My first priority is to see at least three to four more brick-and-mortar Monarch Athletic Clubs, in either development or fully functional. Launching those in new markets and also, having our virtual platform launched and fully functional. I'd love to be a homeowner somewhere on the west side of LA. And I also have a nonprofit that is in the process of launching called the Montana Project, which is essentially this idea that, movement, nature, being able to detach and reset, is one of the most important things that someone can do to heal. Initially the target is kids from low socio-economic areas, basically allowing them to experience life outside of their world, something that's completely different. One... to take them away from things that may be trying to hold them down. Two... expose them to worlds that they may have never believed existed. And also, reward them for doing the right thing. That just is going to require a little bit of capital and the ability to secure the location. So, for the next 5 years, those are my big, big targets.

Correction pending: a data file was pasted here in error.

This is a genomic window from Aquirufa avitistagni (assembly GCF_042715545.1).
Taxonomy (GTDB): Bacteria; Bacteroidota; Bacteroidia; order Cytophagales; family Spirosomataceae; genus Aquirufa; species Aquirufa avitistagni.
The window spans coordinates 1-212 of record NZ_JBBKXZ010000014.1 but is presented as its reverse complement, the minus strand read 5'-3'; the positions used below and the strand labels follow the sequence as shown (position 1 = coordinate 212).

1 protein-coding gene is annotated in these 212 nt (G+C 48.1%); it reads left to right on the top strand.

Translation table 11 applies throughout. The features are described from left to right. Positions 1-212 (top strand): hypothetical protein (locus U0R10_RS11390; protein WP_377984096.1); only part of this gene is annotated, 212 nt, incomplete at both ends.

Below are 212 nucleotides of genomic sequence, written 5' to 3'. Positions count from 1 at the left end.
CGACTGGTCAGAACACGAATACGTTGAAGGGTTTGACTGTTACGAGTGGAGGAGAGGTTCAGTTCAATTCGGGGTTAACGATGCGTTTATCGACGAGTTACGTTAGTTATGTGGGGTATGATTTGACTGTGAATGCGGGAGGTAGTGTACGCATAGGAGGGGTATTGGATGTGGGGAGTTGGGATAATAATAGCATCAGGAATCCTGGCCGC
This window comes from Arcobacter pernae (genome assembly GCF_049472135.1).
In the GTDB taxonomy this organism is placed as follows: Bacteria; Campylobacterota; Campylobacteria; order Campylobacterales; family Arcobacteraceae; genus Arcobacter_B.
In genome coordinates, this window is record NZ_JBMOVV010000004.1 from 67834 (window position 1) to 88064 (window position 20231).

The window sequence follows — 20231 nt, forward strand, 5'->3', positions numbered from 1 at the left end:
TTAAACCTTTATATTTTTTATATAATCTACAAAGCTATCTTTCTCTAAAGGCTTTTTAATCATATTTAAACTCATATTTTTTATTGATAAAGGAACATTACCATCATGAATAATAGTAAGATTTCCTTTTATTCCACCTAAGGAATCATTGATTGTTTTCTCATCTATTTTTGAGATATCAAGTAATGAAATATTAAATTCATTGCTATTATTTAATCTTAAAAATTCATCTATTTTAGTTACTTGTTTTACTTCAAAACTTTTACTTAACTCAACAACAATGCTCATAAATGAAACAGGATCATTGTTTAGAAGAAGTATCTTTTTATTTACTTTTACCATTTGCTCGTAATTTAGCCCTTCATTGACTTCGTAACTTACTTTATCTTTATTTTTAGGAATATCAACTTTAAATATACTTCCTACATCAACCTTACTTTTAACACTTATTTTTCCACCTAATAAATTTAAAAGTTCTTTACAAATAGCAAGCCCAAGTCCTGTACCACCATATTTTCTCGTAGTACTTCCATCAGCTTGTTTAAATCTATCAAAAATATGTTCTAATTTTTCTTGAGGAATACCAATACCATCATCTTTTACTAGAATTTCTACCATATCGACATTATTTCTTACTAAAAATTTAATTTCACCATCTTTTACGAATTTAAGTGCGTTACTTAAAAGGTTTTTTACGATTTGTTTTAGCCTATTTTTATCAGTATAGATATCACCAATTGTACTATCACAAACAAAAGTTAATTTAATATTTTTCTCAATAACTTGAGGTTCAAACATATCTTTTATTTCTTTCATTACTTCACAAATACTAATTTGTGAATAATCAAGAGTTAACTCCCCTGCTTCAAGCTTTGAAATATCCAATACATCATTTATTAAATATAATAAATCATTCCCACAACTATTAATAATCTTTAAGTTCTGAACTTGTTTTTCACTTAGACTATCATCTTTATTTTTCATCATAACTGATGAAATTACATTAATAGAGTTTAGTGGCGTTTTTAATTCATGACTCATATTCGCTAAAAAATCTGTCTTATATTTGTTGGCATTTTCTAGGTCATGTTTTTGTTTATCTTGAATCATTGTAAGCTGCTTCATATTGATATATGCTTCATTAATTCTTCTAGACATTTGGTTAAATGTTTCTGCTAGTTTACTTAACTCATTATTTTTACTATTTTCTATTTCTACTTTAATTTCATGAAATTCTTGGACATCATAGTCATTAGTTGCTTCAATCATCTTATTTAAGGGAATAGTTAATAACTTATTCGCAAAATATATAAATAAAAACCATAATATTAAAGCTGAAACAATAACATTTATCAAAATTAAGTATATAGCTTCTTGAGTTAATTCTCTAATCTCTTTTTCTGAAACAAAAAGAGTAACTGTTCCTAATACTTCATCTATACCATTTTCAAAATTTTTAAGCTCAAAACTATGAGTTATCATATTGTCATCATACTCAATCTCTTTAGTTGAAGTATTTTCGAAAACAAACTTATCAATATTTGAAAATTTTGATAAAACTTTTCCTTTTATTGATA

"When something bad happens to you, you have three choices. You can either let it define you, let it destroy you or you can let it strengthen you." - Theodor Seuss Geisel
Favorite book or books?
So my favorite book is The Surrender Experiment by Michael A. Singer. The book that I've read most recently that are super impactful for me is one called That Will Never Work; The Birth of Netflix by Marc Randolph. I think anyone who wants to start anything needs to read that book. Lastly, Manuscript Found In Accra, that's by Paulo Coelho. He also wrote The Alchemist. Those are the ones that have been most impactful for me because they kind of constantly remind me that no one really knows anything. If you think you’re in control, you’re already behind.